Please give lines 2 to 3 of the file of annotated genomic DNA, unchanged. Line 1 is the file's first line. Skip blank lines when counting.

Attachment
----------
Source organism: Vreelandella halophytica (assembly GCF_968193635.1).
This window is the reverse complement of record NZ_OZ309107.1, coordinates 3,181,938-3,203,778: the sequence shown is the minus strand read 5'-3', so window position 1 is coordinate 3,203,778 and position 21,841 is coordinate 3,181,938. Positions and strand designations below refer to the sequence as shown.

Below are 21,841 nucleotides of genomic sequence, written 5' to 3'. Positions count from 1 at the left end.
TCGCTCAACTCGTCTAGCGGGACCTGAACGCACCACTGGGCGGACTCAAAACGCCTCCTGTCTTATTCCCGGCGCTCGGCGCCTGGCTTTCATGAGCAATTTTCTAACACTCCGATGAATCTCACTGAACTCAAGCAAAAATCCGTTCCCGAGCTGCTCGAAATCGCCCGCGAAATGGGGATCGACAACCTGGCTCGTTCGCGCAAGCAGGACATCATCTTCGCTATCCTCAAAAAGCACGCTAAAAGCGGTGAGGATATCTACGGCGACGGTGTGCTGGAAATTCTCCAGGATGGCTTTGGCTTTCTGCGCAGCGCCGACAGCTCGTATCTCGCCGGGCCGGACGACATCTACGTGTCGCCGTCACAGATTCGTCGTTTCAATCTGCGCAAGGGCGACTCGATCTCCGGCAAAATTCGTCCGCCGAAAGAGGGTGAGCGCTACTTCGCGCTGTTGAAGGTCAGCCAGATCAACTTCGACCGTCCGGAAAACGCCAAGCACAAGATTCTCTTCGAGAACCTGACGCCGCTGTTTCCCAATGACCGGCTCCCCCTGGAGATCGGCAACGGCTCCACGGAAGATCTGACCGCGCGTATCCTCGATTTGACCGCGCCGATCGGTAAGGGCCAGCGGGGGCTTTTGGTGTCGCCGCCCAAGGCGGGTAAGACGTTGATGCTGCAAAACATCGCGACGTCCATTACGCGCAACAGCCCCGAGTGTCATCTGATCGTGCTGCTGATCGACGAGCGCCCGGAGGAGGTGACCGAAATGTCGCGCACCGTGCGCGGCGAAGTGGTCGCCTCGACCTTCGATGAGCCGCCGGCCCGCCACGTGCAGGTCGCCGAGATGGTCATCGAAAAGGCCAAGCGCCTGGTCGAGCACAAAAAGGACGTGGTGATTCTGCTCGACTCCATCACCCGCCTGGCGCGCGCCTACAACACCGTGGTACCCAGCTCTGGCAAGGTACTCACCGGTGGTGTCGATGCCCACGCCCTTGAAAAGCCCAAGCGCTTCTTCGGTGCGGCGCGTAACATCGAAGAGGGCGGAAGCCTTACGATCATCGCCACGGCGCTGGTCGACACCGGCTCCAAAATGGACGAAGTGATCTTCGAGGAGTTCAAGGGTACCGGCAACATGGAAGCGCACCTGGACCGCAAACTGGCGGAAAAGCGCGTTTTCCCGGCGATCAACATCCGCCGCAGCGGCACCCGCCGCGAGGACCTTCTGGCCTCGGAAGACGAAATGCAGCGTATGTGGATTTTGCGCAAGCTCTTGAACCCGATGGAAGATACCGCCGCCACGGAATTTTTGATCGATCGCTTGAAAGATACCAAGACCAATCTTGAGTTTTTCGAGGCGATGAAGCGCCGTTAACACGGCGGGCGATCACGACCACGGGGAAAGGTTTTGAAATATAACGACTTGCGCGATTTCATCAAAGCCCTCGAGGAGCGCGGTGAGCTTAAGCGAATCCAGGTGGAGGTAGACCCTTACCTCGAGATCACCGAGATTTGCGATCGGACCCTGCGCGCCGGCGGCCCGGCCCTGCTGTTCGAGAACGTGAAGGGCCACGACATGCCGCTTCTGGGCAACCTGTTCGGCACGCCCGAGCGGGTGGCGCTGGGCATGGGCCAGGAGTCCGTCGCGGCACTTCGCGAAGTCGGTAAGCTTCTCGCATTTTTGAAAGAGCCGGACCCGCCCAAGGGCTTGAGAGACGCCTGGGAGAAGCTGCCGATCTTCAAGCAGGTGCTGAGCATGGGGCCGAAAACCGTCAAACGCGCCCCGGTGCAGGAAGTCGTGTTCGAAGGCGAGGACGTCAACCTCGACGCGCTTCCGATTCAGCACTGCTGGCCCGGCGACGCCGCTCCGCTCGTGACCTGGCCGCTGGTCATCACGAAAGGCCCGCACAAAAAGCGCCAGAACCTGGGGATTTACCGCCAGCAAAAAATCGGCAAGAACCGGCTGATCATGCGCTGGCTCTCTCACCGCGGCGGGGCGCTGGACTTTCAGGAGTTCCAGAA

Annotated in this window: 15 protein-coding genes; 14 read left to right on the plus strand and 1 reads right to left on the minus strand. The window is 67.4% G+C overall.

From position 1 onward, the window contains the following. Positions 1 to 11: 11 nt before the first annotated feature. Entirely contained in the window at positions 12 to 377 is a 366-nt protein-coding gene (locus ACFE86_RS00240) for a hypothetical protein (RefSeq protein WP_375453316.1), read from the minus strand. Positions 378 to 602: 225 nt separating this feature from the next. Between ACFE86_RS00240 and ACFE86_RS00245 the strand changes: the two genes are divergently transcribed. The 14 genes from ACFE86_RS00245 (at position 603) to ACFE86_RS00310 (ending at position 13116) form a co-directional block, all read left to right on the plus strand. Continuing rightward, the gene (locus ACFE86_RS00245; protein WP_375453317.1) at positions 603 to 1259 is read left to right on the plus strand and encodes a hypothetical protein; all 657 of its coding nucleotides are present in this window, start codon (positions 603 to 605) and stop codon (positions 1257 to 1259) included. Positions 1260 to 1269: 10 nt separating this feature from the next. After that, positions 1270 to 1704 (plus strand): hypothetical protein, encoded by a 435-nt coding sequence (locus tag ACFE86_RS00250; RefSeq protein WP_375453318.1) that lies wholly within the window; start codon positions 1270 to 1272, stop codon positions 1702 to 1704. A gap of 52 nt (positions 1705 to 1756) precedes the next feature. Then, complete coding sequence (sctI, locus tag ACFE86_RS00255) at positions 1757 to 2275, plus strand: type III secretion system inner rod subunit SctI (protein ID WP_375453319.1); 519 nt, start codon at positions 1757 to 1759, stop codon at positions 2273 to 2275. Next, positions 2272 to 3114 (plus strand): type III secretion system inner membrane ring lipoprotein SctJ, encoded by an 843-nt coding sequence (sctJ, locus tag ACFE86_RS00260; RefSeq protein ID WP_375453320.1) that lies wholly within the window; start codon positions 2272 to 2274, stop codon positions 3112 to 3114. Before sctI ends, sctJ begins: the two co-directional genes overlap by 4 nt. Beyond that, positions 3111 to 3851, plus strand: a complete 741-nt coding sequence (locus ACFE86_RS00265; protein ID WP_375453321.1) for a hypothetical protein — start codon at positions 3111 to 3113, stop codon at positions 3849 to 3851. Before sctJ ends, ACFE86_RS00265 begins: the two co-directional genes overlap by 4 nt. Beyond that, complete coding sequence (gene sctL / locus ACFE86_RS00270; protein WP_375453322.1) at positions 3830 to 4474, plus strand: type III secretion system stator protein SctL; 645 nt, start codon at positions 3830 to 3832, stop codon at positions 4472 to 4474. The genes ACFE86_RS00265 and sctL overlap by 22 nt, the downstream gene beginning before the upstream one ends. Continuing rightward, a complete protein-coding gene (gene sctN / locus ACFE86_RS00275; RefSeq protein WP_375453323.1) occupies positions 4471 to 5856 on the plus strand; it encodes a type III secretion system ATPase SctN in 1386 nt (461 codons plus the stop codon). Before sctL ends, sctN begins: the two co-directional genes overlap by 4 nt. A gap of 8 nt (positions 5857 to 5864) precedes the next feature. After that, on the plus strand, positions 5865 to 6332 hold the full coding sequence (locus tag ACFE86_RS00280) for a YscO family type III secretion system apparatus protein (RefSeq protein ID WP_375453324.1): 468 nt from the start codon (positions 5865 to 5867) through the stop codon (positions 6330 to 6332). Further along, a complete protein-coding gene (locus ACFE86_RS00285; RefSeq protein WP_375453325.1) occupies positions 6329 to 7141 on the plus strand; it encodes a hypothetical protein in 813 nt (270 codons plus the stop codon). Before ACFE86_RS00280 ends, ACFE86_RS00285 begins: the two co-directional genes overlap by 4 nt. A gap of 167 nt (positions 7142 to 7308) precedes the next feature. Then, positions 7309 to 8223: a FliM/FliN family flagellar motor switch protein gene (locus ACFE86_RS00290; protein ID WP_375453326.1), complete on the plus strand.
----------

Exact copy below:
This window is the reverse complement of record NZ_OZ309107.1, coordinates 3,181,938-3,203,778: the sequence shown is the minus strand read 5'-3', so window position 1 is coordinate 3,203,778 and position 21,841 is coordinate 3,181,938. Positions and strand designations below refer to the sequence as shown.

Below are 21,841 nucleotides of genomic sequence, written 5' to 3'. Positions count from 1 at the left end.